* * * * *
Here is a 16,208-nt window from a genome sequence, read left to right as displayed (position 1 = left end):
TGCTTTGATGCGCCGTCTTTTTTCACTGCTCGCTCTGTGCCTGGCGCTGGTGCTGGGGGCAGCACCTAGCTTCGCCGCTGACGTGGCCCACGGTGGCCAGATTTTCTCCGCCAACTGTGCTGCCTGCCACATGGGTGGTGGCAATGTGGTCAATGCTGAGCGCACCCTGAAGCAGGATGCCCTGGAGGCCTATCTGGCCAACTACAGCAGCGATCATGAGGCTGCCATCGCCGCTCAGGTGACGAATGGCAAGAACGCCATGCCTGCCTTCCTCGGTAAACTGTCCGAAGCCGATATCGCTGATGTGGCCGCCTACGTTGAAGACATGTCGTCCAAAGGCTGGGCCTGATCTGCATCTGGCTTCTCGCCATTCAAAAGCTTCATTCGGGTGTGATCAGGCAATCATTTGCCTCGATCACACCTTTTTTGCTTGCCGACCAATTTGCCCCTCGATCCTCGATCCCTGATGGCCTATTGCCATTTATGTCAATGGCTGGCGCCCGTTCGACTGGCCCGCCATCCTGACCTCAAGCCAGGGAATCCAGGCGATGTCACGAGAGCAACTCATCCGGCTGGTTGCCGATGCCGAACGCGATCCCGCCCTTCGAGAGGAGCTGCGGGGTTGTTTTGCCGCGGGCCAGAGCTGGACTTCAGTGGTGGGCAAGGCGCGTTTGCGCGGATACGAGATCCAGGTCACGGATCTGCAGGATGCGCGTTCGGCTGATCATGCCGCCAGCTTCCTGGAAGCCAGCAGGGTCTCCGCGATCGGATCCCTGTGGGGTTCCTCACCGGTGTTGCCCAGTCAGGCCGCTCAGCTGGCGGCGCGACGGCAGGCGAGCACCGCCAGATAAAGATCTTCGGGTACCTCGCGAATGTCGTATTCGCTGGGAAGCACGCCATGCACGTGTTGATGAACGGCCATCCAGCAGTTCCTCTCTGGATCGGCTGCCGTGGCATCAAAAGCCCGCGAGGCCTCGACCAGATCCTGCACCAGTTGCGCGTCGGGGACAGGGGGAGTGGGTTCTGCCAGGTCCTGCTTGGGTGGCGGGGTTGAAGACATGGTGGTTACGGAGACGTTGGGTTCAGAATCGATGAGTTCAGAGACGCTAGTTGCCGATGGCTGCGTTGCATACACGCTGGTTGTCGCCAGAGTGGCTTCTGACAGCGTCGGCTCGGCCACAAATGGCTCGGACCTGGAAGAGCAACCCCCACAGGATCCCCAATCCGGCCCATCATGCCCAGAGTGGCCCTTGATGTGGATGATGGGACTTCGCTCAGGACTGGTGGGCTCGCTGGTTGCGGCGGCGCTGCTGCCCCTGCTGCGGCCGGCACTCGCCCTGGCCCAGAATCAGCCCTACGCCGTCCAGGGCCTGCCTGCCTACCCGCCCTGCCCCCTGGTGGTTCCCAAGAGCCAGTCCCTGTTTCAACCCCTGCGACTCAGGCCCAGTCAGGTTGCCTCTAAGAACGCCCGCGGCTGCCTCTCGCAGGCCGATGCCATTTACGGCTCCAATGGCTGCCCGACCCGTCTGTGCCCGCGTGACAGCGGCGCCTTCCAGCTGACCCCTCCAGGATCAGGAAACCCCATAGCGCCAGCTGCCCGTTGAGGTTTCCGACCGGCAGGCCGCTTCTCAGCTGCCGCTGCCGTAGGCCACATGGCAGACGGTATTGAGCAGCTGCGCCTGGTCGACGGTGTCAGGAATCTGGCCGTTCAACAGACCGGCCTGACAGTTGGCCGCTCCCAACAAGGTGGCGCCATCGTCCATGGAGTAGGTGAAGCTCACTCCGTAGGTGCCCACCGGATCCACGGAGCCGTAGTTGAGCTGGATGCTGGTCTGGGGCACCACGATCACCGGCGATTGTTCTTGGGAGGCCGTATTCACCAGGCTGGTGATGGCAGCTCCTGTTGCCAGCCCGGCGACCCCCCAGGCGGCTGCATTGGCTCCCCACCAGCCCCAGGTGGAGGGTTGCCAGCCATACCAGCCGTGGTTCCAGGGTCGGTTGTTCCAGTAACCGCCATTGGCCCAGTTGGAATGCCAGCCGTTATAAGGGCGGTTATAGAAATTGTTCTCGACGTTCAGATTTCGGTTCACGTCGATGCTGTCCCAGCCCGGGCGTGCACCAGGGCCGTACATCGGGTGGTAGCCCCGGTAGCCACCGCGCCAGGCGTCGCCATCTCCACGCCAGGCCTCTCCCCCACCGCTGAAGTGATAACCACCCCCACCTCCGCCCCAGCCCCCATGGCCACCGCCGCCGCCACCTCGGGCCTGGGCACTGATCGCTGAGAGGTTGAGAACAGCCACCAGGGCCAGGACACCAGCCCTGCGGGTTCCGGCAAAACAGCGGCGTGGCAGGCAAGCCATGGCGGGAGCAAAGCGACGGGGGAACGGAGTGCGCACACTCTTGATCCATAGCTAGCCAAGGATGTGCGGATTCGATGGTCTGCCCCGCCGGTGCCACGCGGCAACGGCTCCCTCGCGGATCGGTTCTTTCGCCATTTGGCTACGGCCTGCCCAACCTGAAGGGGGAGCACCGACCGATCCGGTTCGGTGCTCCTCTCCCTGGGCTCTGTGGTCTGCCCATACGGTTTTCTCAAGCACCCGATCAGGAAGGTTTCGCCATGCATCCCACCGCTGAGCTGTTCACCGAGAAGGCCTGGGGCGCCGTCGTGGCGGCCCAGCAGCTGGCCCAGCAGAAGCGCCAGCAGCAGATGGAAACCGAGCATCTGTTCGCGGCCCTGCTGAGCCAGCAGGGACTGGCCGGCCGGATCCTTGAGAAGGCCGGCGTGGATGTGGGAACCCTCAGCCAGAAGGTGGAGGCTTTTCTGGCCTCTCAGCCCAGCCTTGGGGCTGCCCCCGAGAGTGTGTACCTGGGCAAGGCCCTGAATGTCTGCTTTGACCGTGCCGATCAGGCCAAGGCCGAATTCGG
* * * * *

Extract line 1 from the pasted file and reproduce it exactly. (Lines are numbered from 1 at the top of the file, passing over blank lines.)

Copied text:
Here is a 16,208-nt window from a genome sequence, read left to right as displayed (position 1 = left end):